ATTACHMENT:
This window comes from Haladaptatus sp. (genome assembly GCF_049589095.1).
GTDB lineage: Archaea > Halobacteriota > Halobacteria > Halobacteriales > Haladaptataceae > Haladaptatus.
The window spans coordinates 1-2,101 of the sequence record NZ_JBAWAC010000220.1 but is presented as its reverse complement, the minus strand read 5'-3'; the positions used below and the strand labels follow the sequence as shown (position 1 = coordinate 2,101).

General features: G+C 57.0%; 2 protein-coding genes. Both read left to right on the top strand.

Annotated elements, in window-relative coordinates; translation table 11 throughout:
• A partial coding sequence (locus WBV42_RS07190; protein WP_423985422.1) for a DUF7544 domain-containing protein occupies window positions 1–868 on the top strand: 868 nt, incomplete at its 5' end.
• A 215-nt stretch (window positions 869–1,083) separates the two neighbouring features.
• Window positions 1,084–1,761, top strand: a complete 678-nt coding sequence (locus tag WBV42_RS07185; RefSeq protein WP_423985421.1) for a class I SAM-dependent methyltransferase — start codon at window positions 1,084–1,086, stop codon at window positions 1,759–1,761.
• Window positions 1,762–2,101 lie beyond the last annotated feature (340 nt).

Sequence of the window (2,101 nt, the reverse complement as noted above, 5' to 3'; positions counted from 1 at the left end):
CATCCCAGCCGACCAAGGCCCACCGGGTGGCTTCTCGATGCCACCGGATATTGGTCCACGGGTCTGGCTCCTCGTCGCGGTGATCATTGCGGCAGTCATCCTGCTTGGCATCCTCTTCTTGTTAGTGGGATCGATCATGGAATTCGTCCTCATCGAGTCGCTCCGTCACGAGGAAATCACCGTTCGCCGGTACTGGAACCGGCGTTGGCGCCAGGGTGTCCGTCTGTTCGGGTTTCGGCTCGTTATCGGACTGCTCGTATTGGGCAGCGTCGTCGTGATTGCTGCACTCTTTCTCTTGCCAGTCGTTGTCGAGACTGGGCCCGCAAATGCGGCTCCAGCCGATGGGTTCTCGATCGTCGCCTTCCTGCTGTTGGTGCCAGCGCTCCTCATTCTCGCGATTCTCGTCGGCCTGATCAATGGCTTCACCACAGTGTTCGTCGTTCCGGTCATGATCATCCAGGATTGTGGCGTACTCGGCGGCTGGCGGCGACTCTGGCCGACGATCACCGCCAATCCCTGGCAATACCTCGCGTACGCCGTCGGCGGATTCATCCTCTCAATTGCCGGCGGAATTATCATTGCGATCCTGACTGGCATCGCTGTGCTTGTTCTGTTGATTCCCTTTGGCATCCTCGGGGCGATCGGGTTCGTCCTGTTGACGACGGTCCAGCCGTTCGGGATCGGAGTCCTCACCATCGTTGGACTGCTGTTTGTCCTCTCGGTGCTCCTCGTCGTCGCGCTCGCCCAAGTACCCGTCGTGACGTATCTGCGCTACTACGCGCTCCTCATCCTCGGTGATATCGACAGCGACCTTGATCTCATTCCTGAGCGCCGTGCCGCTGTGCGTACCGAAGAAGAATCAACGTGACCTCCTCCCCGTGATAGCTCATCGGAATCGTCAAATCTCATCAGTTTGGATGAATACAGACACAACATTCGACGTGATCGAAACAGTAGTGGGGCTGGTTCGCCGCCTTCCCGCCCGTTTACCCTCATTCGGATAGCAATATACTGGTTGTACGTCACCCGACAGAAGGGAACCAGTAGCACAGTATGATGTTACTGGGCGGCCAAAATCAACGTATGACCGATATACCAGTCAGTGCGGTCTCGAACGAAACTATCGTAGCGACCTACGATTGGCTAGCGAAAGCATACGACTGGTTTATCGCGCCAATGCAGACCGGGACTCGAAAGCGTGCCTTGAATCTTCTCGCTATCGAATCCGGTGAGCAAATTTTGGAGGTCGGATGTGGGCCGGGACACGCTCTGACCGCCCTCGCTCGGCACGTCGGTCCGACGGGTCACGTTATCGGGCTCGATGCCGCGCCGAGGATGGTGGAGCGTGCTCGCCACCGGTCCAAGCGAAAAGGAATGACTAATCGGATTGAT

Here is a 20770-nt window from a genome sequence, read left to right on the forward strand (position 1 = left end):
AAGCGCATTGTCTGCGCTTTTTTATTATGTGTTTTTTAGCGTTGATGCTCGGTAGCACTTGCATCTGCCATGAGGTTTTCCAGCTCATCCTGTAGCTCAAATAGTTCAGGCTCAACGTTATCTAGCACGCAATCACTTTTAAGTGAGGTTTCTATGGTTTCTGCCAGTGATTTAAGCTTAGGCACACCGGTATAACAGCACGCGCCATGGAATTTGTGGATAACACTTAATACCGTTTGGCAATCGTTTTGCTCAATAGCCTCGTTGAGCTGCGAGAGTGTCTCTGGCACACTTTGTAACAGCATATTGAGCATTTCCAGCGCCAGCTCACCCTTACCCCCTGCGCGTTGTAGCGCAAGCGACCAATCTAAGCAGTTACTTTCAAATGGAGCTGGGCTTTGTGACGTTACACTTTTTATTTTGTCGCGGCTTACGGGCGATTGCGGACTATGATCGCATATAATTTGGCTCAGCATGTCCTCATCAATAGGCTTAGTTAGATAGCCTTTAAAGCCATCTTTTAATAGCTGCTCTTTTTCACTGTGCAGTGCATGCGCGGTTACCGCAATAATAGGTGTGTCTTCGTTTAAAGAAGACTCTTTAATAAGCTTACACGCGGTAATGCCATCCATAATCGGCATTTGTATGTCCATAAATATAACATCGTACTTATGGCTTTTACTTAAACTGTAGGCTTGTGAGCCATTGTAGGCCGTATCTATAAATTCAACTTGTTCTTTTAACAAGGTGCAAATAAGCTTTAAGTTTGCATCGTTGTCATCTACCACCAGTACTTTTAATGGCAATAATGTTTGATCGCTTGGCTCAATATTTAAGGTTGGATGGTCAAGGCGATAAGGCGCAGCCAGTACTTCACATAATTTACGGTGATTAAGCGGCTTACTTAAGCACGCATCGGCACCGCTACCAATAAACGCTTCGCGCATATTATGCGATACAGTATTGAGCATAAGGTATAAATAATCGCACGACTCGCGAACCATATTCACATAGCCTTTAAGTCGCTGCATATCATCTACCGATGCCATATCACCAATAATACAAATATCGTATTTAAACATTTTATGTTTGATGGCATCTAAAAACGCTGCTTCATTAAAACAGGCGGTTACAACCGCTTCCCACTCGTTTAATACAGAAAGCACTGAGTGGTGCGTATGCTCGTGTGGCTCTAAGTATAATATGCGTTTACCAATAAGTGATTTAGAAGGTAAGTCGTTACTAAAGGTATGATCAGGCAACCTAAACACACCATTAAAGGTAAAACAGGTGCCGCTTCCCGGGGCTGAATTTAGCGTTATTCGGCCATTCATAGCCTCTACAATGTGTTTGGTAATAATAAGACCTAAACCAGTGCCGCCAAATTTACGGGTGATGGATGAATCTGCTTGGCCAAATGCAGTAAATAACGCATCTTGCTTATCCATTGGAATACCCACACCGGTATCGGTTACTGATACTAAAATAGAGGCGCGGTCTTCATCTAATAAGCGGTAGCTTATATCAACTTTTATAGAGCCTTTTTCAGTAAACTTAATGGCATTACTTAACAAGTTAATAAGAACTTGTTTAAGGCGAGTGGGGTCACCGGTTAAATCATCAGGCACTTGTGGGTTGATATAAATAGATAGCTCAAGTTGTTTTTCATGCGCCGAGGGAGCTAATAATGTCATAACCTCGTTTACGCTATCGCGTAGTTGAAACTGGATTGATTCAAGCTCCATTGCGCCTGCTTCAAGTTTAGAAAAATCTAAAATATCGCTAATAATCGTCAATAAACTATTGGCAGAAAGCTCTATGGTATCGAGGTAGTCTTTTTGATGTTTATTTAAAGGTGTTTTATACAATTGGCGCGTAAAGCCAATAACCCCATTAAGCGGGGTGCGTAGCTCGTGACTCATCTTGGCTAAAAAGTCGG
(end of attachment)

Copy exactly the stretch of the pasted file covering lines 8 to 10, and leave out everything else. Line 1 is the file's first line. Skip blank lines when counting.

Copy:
• Window positions 1,084–1,761, top strand: a complete 678-nt coding sequence (locus tag WBV42_RS07185; RefSeq protein WP_423985421.1) for a class I SAM-dependent methyltransferase — start codon at window positions 1,084–1,086, stop codon at window positions 1,759–1,761.
• Window positions 1,762–2,101 lie beyond the last annotated feature (340 nt).

Sequence of the window (2,101 nt, the reverse complement as noted above, 5' to 3'; positions counted from 1 at the left end):